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District Court Refuses to Enjoin Scheduled Soccer Game Because Plaintiffs Did Not Clearly Show Priority in Team Name Trademarks

Friday, July 29, 2011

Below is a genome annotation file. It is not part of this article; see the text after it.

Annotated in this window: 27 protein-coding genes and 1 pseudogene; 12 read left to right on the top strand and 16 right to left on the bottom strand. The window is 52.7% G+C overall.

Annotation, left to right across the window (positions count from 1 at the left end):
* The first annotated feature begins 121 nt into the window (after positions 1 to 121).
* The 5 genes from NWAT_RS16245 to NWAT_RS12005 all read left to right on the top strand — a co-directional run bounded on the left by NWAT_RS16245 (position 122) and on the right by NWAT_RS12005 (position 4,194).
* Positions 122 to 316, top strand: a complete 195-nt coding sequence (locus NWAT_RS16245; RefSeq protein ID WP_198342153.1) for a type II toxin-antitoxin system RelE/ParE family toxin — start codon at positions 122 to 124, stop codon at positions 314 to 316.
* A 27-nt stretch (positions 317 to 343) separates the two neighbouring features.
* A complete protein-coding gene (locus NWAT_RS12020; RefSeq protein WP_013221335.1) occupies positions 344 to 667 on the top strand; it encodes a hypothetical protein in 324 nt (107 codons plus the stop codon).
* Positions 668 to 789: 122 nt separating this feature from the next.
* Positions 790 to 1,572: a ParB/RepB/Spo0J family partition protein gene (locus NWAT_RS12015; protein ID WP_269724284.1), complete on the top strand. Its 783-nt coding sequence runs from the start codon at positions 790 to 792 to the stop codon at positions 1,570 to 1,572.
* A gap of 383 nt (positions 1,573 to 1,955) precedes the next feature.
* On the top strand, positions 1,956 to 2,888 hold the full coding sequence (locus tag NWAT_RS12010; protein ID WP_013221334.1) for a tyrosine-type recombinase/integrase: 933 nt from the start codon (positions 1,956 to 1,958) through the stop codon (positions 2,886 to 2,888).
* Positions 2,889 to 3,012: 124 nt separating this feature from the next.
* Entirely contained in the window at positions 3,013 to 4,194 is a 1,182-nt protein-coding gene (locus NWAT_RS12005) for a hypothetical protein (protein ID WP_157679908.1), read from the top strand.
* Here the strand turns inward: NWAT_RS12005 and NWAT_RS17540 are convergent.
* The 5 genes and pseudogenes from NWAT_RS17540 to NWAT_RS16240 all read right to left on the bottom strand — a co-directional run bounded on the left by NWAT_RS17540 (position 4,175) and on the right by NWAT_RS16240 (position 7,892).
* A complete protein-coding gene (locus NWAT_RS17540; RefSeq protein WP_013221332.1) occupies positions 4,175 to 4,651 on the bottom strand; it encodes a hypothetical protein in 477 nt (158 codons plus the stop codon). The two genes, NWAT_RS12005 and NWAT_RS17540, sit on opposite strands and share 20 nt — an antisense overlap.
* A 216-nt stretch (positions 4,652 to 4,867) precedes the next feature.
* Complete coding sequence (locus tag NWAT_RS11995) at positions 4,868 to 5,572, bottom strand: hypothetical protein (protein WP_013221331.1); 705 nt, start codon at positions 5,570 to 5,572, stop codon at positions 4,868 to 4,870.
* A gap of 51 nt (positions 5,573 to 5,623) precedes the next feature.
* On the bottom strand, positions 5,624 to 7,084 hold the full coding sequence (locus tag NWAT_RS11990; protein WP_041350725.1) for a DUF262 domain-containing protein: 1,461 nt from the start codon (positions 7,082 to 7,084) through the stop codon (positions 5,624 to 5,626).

Jennifer Gaeta | Bloomberg Law Barrolle v. Liberian Sports Association of Pennsylvania, No. 11-CV-04518, 2011 BL 192217 (E.D. Pa. July 25, 2011) In a dispute over competing soccer games organized to commemorate Liberia's independence day, each featuring teams with the same name, the U.S. District Court for the Eastern District of Pennsylvania denied preliminary injunctive relief, finding that it was unclear whether plaintiffs actually had priority in the team name trademarks. Background of the Parties and Their Marks Plaintiff Eli Barrolle has a federally registered trademark for BARROLLE SPORTS ASSOCIATION registered on August 23, 2005. Plaintiff Union of Invincible Eleven & Majestic Sports Association owns a federally registered trademark for INVINCIBLE ELEVEN, which was registered on May 23, 2006. "Barrolle Sports Association sponsors a sporting event each year to commemorate Liberia's independence day. This year it has scheduled a soccer game between Mighty Barrolle and Invincible Eleven for July 23, 2011, at Bensalem High School." Barrolle at 1. The defendants, Liberian Sports Association of Pennsylvania, Mighty Barrolle Sports Association of Trenton, Trenton Professional Old Timer Association, Herbert Cooper, D. Zogar Wilson, Sabdra Barrolle, Kula Blidi, and John Moore were also set to host a soccer game in honor of Liberia's independence day between teams named Mighty Barrolle and Invincible Eleven. The match was set for the same date at another high school 10 miles away. The plaintiffs filed the complaint and instant motion to enjoin defendants' game. Court Denies Injunctive Relief The court recognized that preliminary relief is an extraordinary remedy granted in limited circumstances. To obtain preliminary injunctive relief, a plaintiff must show: "(1) likelihood of success on the merits; (2) that it will suffer irreparable harm if the injunction is denied; (3) that granting the preliminary relief will not result in even greater harm to the nonmoving party; and (4) that the public interest favors such relief." Barrolle at 5 (citing Allegheny Energy, Inc. v. DQE, Inc., 171 F.3d 153, 158 (3d Cir. 1999)). The plaintiffs contended that their federal INVINCIBLE ELEVEN trademark should be protected under the Lahnam Act, and that they had common law rights in the MIGHTY BARROLLE mark. The defendants argued that they registered Pennsylvania trademarks for the INVINCIBLE ELEVEN and MIGHTY BARROLLE marks, applied for in 2002. One of the defendants also had filed a lawsuit in state court against the plaintiffs for trademark infringement of their marks. The court explained that to grant plaintiffs the requested relief, they must be able to show that they were the first to assert rights in the marks. The plaintiffs, using testimony at the preliminary injunction hearing, were unable to convince the court that they were likely to prevail at trial. Thus, "[w]here plaintiffs seek to enjoin a game that is scheduled to be played just two days after their requested hearing date, and present only a general account as to their ownership and use of particular trademarks, we are not inclined to grant the 'extraordinary remedy' of a preliminary injunction." Id. at 8. Disclaimer This document and any discussions set forth herein are for informational purposes only, and should not be construed as legal advice, which has to be addressed to particular facts and circumstances involved in any given situation. Review or use of the document and any discussions does not create an attorney-client relationship with the author or publisher. To the extent that this document may contain suggested provisions, they will require modification to suit a particular transaction, jurisdiction or situation. Please consult with an attorney with the appropriate level of experience if you have any questions. Any tax information contained in the document or discussions is not intended to be used, and cannot be used, for purposes of avoiding penalties imposed under the United States Internal Revenue Code. Any opinions expressed are those of the author. The Bureau of National Affairs, Inc. and its affiliated entities do not take responsibility for the content in this document or discussions and do not make any representation or warranty as to their completeness or accuracy. ©2014 The Bureau of National Affairs, Inc. All rights reserved. Bloomberg Law Reports ® is a registered trademark and service mark of The Bureau of National Affairs, Inc.

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